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The return of 2010s fashion: Lessons from the decade

Fashion is moving toward something that no one wanted: the return of 2010s fashion. The 20-year rule dictates that it takes 20 years for a trend to become fashionable again. Yet, thanks to TikTok and Instagram’s microtrends, fashion is moving at a much more rapid rate. 

In terms of production of fashion, microtrends are much more environmentally threatening. Styles come into fashion and within a few months, they’re outdated. With exploitative labor practices, massive carbon emissions, and so much else, it is a cycle that we cannot afford to continue. And, with the recent boom in Y2K fashion, it seems like the natural next step will be the 2010s.

Beyond the questions of sustainability,  new trend cycles are pushing fashion dangerously back to 2010. To start, let’s think back to the 2010s.

Galaxy tights, wedge sneakers, handlebar mustache everything, high-low skirts, chevron prints, gladiator sandals, cracked nail polish and flower crowns. If we could place the 2010s in a lifetime, it is the quintessential middle school period of fashion: confused, vaguely traumatized and all-around disorder.

Some of these trends stemmed from the historical moment. Like Princess Diana, the additions of Kate Middleton and Meghan Markle to the royal family have definitely had a fashion impact. Middleton’s style of high-waisted trousers, conservative dresses, and heels drew many adherents. Similarly, Markle’s choice of smaller designers and brands like Aritzia and Reformation increased their relevance for many consumers. Both, as WWD writes, seem to have “the magic touch when it comes to influencing consumer purchases.” The outfits they wore to the royal engagements sold out in minutes after the photos were released.

Additionally, we have seen the increased role of Generation Z Internet culture in the fashion world, inspiring the rise of  trends like the VSCO girl and the E-Boy. This late 2010s boost came through the emergence of TikTok and continues to have powerful influence on the consumer market.

Thankfully, when trends reemerge, they tend to get some modern updates. Take Paco Rabamme’s show for Fall 2022. We see a reinvention of the bubble skirts and peplum tops. Or even look at the Maison Rabih Kayrouz show, particularly look 4. Again, a modern take on the peplum. In Attico spring collection, we see high-low pieces, metallic sequins, and fringe – all clear reminders of the 2010s era of fashion.

Even with those modern takes, we shouldn’t bring everything back from the 2010s, particularly its increasingly prominent cultural appropriation within the fashion industry. Some examples include the 2010 Victoria's Secret fashion show titled “Wild Things,” the 2012 lawsuit against Urban Outfitters for the use of “Navajo” whenever marketing “tribal” prints and Valentino’s spring/summer 2016 show. As London-based international fashion director Zadrian Smith writes on representation and appropriation, “If the people at these tables only come from one culture, they can’t see how appropriating from another culture could be considered as problematic.”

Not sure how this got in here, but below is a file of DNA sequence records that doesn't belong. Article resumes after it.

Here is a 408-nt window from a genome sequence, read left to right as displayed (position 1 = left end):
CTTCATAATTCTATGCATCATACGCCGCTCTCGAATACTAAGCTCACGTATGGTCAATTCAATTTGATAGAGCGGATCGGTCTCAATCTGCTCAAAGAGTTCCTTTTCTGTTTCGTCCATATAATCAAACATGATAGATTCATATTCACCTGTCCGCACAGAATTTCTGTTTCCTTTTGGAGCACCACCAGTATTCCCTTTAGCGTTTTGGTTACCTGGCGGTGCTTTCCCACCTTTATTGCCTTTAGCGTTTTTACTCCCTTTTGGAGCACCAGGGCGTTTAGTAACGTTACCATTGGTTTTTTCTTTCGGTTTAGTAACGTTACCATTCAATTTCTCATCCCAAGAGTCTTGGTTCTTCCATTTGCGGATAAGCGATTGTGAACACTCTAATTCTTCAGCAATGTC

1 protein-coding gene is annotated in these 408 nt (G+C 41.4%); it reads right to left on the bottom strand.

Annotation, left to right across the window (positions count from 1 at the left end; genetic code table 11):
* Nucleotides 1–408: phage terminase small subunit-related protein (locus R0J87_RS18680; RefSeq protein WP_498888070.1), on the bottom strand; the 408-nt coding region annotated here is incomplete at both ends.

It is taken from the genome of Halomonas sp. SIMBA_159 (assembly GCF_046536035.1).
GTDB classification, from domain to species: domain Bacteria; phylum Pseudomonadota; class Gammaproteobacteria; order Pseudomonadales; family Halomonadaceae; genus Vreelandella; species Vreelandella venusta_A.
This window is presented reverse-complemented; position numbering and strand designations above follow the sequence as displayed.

This is not to say that cultural appropriation was new to the 2010s. Its roots extend as far back as the 17th century. English and French aristocracies would wear three-piece suits clearly drawn from traditional garb in Islamic countries. But, certainly, in the 2010s, such appropriation grew to a place of normality within the fashion industry. Only recently, with greater pushback, does the fashion industry seem to be taking some accountability for their role in the dilution and exploitation of global cultures.  

One of the many brands that may just be left in the 2010s is Victoria’s Secret. Following Jeffrey Epstein investigations, news came out of L Brand CEO Lex Warner’s involvement as a client of Epstein. And though Victoria’s Secret has made attempts to be more inclusive, notably through the hiring of trans model Valentina Sampaio, sales have fallen from $8 billion to $7.4 billion in 2019.

Unfortunately not all of these abuses seem to be escapable. Dov Charney, who founded the famous brand American Apparel, was charged with sexual harassment and fired in 2014. Regardless of the charges, Charney went on to create the now famous brand, Los Angeles Apparel, generating $32.20 million in sales. So, while we seem to move forward in some areas of fashion, ever-growing pockets of exploitation and abuse continue. 

As WWD writes, “Fashion is a top-down system.” When luxury brands market pieces that exploit and abuse cultural traditions and values, it translates into the commercial market. And, when abusers run the businesses, it translates into labor practices, the market, and the overall ethical impact of the company. Can we learn from the lessons of the 2010s? I certainly hope so.

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